Transgender is a term we hear all the time now; in the news, on social media, in politics—it is everywhere. But what does it mean to be transgender? Children are assigned a gender at birth based on their genital anatomy or chromosomes (if known prior to birth). Some children identify with a gender that does not correlate with the gender they were assigned at birth. These children and adolescents are referred to as gender-nonconforming, gender-variant, or transgender. It is hard to predict which of these children will grow up to be transgender adults and which will be cis-gendered adults (when a person’s gender identity matches their assigned gender based on their anatomy).
Experts do not know why this happens, but it is not a new trend or phenomenon. There have been documented cases of transgender people—once thought of as a psychiatric disorder, but that type of labeling is no longer considered appropriate—since the 1700s.
What we do know, thanks to many studies, is that adolescents and youth who have questions about their gender and are not supported by family are at higher risk for depression, anxiety, substance abuse, and suicide. Therefore, it is important for all parents to be well-informed of what transgender means and how best to support their children. Children and adolescents are more likely to have a healthy self-image, self-esteem, and general well-being when their parents and families recognize, support, and love them no matter what gender they identify with.
Guidelines for Support
There are some basic guidelines all parents should follow, however, the most important guideline is that each child should have an individualized approach.
All parents should educate themselves on the possibility of gender-nonconforming conditions and how it relates to their children and families. There are many excellent resources and support services that are affordable and convenient.
Follow your child’s lead with respect to gender expression. This could range from experimenting with playing with toys considered more “male” or “female” to a desire of social transition. This could mean wearing clothes or appearing more like the gender your child identifies with, using the bathrooms or locker rooms at school, and asking to be addressed by a different name than what was assigned at birth. The positive well-being of a transgender child is directly correlated with a highly supportive family. If your child desires a social transition, it is wise to work with your child’s school to help the transition and avoid issues such as bullying and name confusion with teachers.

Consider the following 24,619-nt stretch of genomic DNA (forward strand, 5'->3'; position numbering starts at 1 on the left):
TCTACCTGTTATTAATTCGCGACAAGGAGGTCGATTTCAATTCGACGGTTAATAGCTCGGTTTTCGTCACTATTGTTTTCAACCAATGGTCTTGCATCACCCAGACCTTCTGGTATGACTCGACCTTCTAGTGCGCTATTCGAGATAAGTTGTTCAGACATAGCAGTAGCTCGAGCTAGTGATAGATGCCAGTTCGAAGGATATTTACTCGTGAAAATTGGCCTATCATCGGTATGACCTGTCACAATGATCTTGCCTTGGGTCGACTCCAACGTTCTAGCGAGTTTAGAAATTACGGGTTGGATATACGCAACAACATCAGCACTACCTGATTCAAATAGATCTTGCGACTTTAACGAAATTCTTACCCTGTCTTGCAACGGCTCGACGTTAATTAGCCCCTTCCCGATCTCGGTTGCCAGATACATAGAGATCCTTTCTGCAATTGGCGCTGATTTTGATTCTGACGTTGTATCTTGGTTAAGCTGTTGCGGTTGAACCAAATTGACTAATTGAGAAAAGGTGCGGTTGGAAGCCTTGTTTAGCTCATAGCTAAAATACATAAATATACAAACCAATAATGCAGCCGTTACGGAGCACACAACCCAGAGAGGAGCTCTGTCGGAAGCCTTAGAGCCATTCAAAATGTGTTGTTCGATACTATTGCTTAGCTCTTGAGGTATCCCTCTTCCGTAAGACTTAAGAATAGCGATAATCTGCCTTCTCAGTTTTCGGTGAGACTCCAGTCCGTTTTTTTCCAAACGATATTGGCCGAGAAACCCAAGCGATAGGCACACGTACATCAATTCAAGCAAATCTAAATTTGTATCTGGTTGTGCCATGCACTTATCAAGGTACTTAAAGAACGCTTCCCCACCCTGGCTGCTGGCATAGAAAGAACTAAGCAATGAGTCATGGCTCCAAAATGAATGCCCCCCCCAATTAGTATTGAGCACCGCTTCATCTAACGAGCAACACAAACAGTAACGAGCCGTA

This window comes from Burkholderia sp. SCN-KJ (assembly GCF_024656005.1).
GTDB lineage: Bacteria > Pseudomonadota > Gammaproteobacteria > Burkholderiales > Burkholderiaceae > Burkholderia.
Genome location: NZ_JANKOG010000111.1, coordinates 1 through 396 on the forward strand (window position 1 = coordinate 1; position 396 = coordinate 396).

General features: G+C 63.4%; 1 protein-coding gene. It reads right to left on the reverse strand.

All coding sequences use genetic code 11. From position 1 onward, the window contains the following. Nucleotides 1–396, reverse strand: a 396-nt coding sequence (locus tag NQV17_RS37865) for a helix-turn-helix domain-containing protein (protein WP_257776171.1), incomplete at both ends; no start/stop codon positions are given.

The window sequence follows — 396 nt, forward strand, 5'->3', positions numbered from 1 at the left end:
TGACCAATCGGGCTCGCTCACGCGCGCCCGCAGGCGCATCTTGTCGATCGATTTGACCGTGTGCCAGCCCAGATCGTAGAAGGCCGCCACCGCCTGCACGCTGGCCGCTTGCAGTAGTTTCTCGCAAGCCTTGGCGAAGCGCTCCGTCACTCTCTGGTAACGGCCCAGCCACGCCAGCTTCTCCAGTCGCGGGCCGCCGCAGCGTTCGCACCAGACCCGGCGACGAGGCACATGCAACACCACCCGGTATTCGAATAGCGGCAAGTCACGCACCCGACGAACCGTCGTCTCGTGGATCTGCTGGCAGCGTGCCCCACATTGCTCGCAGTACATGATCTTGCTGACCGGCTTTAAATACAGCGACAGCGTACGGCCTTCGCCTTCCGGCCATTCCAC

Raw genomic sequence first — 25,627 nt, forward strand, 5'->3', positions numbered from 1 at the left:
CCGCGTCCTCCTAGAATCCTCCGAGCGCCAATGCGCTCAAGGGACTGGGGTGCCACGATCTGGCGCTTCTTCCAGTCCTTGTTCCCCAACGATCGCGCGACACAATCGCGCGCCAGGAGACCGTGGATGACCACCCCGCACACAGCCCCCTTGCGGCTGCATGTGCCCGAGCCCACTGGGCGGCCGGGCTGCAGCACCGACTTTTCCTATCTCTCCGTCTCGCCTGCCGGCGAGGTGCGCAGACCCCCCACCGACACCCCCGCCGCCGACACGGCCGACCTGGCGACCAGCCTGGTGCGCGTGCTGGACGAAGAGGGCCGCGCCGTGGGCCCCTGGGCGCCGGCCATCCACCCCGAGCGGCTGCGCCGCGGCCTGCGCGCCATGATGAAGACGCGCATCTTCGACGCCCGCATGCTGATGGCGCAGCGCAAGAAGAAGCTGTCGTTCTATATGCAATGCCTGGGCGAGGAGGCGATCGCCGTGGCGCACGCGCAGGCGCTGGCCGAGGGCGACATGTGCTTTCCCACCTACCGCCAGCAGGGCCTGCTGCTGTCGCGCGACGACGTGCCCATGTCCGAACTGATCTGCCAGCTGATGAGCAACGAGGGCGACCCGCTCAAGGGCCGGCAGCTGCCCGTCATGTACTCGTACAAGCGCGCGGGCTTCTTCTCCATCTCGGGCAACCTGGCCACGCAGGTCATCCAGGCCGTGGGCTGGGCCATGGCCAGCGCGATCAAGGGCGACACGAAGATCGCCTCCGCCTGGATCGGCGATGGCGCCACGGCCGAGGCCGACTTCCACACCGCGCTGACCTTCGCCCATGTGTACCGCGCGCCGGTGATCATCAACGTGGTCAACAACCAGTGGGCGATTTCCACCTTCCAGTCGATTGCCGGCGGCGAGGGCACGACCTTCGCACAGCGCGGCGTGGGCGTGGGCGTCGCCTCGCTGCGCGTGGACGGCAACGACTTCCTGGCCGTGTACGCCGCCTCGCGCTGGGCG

As with any other childhood issue, the role of the parent is to protect and keep their children safe from negative reactions from others. If parents are struggling with understanding how to advocate for their children, it is suggested the parent seek support from a mental health provider who specializes in transgender care or support organizations. There are many parent support groups available to assist and guide parents through this process. Your child may face negative criticism during this process and they will ultimately look to you for comfort and safety.
Medical and Mental Health Care
A consultation with a transgender child and adolescent specialist is recommended to assist in coordinating care for your child and for the family. Each child will have his or her own individualized approach appropriately tailored to his or her needs.
What about hormones and other treatment?
Hormonal interventions to stop puberty and/or to promote development of desired gender characteristics may be warranted in gender-nonconforming youth. There are criteria that medical and mental health providers use to determine whether hormonal therapy is appropriate. In addition, there are guidelines by the Endocrine Society and the World Professional Association for Transgender Health that guide care. There are also medical and mental health providers who can assess and provide hormonal treatments if appropriate.
Hormonal therapy involves close clinical and laboratory monitoring and consent from the parents. It may not be indicated for all, but when gender dysphoria is having a negative impact on the youth’s ability to function, causing anxiety, depression, self-harm, and suicidal thoughts, parents are encouraged to seek consultation with a specialist in transgender care for children and adolescents.
Are there any surgical options?
Surgery is generally not offered to any youth younger than 18. Here, too, there are specialists who can assist you and your child.
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